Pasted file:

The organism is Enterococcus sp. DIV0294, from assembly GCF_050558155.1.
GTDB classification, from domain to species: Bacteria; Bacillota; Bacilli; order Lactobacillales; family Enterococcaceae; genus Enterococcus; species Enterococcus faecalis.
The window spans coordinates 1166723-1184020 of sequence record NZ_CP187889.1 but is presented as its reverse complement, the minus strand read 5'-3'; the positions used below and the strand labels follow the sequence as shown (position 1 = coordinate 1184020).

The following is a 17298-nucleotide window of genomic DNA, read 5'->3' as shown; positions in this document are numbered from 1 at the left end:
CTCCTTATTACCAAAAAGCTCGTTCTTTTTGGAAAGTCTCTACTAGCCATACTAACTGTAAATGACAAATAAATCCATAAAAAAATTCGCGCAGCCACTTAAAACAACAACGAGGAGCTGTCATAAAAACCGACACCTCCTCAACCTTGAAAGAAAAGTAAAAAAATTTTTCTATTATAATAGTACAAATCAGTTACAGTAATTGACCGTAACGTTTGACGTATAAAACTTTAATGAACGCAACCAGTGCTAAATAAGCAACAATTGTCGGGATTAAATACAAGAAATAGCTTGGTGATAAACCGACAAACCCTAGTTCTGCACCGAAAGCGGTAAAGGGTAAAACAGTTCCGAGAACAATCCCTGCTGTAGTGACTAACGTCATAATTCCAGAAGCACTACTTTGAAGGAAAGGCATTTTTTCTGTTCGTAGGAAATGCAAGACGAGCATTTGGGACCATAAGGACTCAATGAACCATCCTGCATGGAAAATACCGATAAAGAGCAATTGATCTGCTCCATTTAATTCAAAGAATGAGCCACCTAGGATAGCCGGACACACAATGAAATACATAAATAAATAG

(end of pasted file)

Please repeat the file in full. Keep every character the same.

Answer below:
The organism is Enterococcus sp. DIV0294, from assembly GCF_050558155.1.
GTDB classification, from domain to species: Bacteria; Bacillota; Bacilli; order Lactobacillales; family Enterococcaceae; genus Enterococcus; species Enterococcus faecalis.
The window spans coordinates 1166723-1184020 of sequence record NZ_CP187889.1 but is presented as its reverse complement, the minus strand read 5'-3'; the positions used below and the strand labels follow the sequence as shown (position 1 = coordinate 1184020).

The following is a 17298-nucleotide window of genomic DNA, read 5'->3' as shown; positions in this document are numbered from 1 at the left end:
CTCCTTATTACCAAAAAGCTCGTTCTTTTTGGAAAGTCTCTACTAGCCATACTAACTGTAAATGACAAATAAATCCATAAAAAAATTCGCGCAGCCACTTAAAACAACAACGAGGAGCTGTCATAAAAACCGACACCTCCTCAACCTTGAAAGAAAAGTAAAAAAATTTTTCTATTATAATAGTACAAATCAGTTACAGTAATTGACCGTAACGTTTGACGTATAAAACTTTAATGAACGCAACCAGTGCTAAATAAGCAACAATTGTCGGGATTAAATACAAGAAATAGCTTGGTGATAAACCGACAAACCCTAGTTCTGCACCGAAAGCGGTAAAGGGTAAAACAGTTCCGAGAACAATCCCTGCTGTAGTGACTAACGTCATAATTCCAGAAGCACTACTTTGAAGGAAAGGCATTTTTTCTGTTCGTAGGAAATGCAAGACGAGCATTTGGGACCATAAGGACTCAATGAACCATCCTGCATGGAAAATACCGATAAAGAGCAATTGATCTGCTCCATTTAATTCAAAGAATGAGCCACCTAGGATAGCCGGACACACAATGAAATACATAAATAAATAG